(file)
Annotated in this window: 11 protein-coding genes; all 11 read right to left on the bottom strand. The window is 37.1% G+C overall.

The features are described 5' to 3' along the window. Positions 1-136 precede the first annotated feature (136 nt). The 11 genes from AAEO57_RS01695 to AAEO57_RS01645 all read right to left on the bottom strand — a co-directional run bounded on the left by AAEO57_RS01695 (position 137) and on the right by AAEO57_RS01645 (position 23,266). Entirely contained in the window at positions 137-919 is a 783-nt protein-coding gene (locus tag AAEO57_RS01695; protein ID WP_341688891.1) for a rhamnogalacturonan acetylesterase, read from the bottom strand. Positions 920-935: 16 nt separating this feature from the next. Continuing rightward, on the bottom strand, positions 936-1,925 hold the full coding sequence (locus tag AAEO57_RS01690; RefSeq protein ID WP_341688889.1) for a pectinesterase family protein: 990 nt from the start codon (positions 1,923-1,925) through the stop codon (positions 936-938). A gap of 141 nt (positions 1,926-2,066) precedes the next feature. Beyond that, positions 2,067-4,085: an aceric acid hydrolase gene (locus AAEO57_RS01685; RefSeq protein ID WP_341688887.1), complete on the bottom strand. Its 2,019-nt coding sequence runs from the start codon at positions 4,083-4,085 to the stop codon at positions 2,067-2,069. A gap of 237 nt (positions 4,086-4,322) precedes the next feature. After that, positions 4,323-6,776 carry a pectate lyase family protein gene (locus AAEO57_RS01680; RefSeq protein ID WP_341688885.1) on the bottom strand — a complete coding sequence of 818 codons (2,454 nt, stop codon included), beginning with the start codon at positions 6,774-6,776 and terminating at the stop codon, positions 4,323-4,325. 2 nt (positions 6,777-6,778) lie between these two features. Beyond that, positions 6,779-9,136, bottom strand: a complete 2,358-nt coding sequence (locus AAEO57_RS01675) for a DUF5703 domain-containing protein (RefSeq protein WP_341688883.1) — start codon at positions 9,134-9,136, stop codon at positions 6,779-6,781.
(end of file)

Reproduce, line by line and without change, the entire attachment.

Annotated in this window: 11 protein-coding genes; all 11 read right to left on the bottom strand. The window is 37.1% G+C overall.

The features are described 5' to 3' along the window. Positions 1-136 precede the first annotated feature (136 nt). The 11 genes from AAEO57_RS01695 to AAEO57_RS01645 all read right to left on the bottom strand — a co-directional run bounded on the left by AAEO57_RS01695 (position 137) and on the right by AAEO57_RS01645 (position 23,266). Entirely contained in the window at positions 137-919 is a 783-nt protein-coding gene (locus tag AAEO57_RS01695; protein ID WP_341688891.1) for a rhamnogalacturonan acetylesterase, read from the bottom strand. Positions 920-935: 16 nt separating this feature from the next. Continuing rightward, on the bottom strand, positions 936-1,925 hold the full coding sequence (locus tag AAEO57_RS01690; RefSeq protein ID WP_341688889.1) for a pectinesterase family protein: 990 nt from the start codon (positions 1,923-1,925) through the stop codon (positions 936-938). A gap of 141 nt (positions 1,926-2,066) precedes the next feature. Beyond that, positions 2,067-4,085: an aceric acid hydrolase gene (locus AAEO57_RS01685; RefSeq protein ID WP_341688887.1), complete on the bottom strand. Its 2,019-nt coding sequence runs from the start codon at positions 4,083-4,085 to the stop codon at positions 2,067-2,069. A gap of 237 nt (positions 4,086-4,322) precedes the next feature. After that, positions 4,323-6,776 carry a pectate lyase family protein gene (locus AAEO57_RS01680; RefSeq protein ID WP_341688885.1) on the bottom strand — a complete coding sequence of 818 codons (2,454 nt, stop codon included), beginning with the start codon at positions 6,774-6,776 and terminating at the stop codon, positions 4,323-4,325. 2 nt (positions 6,777-6,778) lie between these two features. Beyond that, positions 6,779-9,136, bottom strand: a complete 2,358-nt coding sequence (locus AAEO57_RS01675) for a DUF5703 domain-containing protein (RefSeq protein WP_341688883.1) — start codon at positions 9,134-9,136, stop codon at positions 6,779-6,781.